Mysterious Disappearance of Arizona Woman With Down Syndrome
On March 21, 2019, Sherry Galloway, 66, got out of the shower and, while sitting on her bed, she “realized I didn’t hear Sarah,” she said. She ran to the door where Sarah had been sitting on the porch and looked down the road that leads away from the residence Galloway shares with her daughter in the community of Picture Rocks, outside of Tucson, Ariz. “My first thought was that she had just walked further down the road than she was allowed,” says Galloway. “I got in the car and drove down the road. No Sarah. I was freaking out. Within about 10 minutes, we’d called 911.”
Sarah, 38, has Down syndrome. She is a “happy go lucky” young woman who loves to talk about daily events that occurred at her daytime program for adults with disabilities and has pretend conversations with her friends.
Sarah functions at the level of an 8-year-old child. At age 8, Sarah joined the Galloway family, along with five other siblings, and they officially adopted Sarah at age 12.
The day Sarah vanished, police and volunteers canvassed the area on foot, by search vehicle, and used K-9, but they could not find a trace of Sarah. Police even partnered with the Department of Homeland Security, conducting searches by helicopter.
“The police did do their dog search and they say they lost the scent right at the end of the driveway,” said Galloway. “I do believe she was picked up that morning. I don’t know by who, and I can’t figure out why.”
“She’s a vulnerable adult and we’re doing everything we can to locate her,” said spokesman Deputy Daniel Jelineo of the Pima County Sheriff’s Department. “We’re looking to the public to supply any tips they have.”
According to Galloway, Sarah had been agitated prior to her disappearance. “It was really weird,” she said. “She was fantasizing about someone—an acquaintance—being her husband, telling me that this guy was going to do bad things to me. We didn’t know where that was coming from or what to think,” Galloway added.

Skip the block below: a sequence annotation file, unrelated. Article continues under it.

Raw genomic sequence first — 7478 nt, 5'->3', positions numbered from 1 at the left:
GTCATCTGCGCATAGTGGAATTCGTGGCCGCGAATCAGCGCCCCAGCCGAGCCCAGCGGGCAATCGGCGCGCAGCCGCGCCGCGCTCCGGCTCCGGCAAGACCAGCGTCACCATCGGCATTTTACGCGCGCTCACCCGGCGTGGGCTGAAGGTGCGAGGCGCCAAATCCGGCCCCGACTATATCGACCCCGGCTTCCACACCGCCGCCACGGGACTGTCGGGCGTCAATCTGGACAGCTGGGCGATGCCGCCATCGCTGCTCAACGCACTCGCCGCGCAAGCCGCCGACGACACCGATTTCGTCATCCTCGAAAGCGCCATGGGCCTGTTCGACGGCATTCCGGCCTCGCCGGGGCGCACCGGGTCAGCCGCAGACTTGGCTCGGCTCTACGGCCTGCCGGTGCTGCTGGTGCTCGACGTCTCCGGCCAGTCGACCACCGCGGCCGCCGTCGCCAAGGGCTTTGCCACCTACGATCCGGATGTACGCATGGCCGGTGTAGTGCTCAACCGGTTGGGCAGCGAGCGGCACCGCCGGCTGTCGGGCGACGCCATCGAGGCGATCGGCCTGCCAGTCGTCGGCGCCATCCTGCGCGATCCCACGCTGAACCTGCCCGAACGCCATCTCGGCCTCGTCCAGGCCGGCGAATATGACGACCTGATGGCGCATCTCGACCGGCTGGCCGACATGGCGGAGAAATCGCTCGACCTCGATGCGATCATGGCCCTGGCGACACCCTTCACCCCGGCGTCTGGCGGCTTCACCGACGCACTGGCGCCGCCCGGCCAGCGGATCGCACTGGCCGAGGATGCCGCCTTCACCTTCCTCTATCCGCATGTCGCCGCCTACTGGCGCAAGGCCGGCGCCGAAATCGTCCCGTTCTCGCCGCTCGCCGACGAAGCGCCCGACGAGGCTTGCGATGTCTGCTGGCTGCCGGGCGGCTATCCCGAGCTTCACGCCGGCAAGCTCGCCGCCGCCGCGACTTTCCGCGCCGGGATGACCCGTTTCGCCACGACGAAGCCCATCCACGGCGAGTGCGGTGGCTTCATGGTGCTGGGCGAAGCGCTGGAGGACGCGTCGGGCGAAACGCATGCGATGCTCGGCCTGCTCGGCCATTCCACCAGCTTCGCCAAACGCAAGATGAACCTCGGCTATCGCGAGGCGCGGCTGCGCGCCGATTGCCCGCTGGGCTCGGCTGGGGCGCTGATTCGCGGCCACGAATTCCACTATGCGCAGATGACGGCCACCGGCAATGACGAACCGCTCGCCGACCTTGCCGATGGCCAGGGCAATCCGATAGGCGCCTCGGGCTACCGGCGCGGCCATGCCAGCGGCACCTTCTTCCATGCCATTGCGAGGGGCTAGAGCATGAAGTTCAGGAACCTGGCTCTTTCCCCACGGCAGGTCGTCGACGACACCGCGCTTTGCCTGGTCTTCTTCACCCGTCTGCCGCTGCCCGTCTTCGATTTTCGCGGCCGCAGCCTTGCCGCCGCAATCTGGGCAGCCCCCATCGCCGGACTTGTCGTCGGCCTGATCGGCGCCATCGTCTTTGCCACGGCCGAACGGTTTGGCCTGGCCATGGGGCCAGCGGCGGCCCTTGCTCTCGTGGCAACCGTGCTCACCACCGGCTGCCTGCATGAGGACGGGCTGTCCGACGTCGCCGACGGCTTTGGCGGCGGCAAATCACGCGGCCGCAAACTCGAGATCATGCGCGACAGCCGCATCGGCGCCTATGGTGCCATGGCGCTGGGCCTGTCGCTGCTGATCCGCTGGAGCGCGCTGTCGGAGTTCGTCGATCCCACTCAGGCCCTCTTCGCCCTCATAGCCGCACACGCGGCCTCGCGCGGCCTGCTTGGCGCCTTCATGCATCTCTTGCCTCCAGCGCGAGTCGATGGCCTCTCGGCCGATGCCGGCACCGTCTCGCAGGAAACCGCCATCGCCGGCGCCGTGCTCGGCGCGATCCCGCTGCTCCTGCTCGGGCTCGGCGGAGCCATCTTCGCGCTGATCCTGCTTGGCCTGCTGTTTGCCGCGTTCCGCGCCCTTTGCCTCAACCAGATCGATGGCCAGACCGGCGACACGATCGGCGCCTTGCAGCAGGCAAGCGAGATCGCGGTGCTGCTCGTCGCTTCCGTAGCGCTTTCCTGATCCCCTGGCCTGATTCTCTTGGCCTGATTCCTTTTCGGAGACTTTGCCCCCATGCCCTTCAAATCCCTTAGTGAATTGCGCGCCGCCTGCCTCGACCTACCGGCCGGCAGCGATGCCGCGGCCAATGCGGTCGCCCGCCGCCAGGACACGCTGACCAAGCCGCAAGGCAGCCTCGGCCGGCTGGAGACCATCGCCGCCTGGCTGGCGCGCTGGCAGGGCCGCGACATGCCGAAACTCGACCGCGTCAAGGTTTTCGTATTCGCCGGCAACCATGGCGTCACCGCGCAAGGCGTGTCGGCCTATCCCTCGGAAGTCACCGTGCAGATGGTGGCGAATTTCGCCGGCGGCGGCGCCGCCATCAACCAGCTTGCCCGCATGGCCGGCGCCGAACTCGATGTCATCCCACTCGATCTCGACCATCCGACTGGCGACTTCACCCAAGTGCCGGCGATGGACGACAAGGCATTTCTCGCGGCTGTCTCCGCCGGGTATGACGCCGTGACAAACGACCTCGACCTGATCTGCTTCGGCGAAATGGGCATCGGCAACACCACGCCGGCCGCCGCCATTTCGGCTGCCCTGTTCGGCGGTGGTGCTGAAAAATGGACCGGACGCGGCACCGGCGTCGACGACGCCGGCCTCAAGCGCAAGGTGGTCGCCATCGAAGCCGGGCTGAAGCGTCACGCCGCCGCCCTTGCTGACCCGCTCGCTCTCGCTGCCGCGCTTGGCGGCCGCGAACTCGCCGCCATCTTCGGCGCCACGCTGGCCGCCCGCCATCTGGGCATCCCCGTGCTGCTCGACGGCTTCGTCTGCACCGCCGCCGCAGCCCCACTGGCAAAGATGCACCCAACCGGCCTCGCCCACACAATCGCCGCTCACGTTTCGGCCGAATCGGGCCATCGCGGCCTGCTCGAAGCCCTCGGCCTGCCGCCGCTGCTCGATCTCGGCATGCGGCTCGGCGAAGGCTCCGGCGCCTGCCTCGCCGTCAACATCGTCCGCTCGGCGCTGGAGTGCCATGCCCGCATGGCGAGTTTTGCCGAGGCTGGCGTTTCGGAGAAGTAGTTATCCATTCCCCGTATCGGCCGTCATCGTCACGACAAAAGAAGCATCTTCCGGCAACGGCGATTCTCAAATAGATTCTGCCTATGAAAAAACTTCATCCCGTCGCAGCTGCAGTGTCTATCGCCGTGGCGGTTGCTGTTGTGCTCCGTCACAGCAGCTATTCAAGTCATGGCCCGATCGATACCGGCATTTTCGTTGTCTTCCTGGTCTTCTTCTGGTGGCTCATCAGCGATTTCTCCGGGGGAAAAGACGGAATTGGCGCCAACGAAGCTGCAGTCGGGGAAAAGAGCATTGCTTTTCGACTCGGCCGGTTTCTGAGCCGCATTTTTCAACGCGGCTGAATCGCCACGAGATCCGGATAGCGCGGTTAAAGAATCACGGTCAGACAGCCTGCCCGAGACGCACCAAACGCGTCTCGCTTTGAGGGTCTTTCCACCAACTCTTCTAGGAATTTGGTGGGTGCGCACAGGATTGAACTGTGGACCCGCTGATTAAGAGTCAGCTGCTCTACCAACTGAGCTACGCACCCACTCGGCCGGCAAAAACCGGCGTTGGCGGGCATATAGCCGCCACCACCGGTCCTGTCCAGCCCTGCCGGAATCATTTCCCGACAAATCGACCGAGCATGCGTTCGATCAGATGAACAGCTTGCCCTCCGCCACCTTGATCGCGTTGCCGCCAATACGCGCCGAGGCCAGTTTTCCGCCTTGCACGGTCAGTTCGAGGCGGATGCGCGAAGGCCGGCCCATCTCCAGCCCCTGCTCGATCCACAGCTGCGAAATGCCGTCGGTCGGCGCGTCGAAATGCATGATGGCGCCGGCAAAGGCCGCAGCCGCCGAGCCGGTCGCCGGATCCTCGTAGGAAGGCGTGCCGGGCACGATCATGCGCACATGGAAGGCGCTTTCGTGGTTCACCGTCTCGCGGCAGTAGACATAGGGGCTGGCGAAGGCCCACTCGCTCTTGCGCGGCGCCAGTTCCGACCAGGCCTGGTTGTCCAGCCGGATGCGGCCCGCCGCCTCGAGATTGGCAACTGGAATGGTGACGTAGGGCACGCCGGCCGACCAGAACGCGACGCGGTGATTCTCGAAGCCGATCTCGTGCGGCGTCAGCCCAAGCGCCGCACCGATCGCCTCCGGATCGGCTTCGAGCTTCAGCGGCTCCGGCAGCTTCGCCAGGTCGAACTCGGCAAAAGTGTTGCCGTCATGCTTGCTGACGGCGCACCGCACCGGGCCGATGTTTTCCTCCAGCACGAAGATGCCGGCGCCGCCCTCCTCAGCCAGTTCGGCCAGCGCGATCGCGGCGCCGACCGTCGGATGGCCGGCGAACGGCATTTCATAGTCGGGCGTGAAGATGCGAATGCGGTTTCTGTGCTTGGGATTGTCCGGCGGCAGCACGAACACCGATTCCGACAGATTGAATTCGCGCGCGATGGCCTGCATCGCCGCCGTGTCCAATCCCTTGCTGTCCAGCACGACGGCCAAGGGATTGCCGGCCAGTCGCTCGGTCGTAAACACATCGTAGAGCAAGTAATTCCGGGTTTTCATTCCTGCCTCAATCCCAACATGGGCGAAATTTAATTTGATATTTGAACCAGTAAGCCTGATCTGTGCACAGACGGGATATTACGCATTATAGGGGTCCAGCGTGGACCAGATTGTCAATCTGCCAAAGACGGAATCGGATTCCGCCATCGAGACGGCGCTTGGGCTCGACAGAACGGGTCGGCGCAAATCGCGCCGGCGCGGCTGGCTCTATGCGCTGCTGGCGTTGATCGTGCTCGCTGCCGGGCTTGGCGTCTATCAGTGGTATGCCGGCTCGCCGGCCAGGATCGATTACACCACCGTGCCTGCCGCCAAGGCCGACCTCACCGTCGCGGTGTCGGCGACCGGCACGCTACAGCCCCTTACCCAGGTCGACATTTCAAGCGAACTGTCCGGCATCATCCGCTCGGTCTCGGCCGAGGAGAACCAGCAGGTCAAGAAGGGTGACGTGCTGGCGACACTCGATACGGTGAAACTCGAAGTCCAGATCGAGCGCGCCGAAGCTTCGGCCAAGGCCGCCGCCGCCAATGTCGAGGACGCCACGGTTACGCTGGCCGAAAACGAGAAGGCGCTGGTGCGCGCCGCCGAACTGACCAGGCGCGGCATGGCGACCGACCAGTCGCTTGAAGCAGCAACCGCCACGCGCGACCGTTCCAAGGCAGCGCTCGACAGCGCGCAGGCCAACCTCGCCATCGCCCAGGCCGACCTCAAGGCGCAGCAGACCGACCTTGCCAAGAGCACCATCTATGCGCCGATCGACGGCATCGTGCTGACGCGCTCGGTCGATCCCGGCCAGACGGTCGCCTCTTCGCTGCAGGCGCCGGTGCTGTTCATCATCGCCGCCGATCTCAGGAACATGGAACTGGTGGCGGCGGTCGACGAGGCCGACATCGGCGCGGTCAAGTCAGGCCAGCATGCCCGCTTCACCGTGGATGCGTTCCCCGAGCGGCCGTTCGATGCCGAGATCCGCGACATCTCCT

“She’s super friendly,” Galloway told People Magazine. “No one is a stranger to her. But she needs supervision to care for herself. She cannot operate a cell phone.”
Investigating Sarah Galloway's Disappearance
According to Galloway, Sarah attends a day program for people with disabilities which she enjoys. She loves to help around the house and loves to color princesses in coloring books like Frozen. She also loves to role play movie and TV characters with her mother.
“I miss her come in and kiss me in the morning," said Galloway who has spent months waiting for her daughter. “I miss having her kiss me at night before she went to bed.”
Galloway has spent months replaying the delusions her daughter was experiencing right before she disappeared.
“But she changed. She changed dramatically. She wouldn’t listen to anything I’d say; she wouldn’t get up and go anywhere with me,” Galloway told KGUN 9 TV. “She was running outside doing strange things, throwing rocks at my windows, saying she was going to break my trailer, going up to the car that her and her boyfriend, husband, were going to steal and when you ask her who her husband is, she would name him and I don’t think I’m allowed to name him on camera so, I just keep my thoughts to myself because he had an alibi.”
In the meantime, Pima County Sheriff’s Department says they continue to investigate any and all leads related to Sarah’s disappearance.
Thomas Lauth is a private investigator from Lauth Investigations International based in Indianapolis, Ind. Lauth and has worked missing adult cases for over 25 years and very familiar with the setbacks police may be experiencing with Sarah’s case. “This case is particularly concerning because we are dealing with an individual who has diminished mental capacity, who is also very friendly,” says Lauth. “We also face challenges because the media’s interest has been short-lived unlike other high-profile disappearances of other women Sarah’s age.”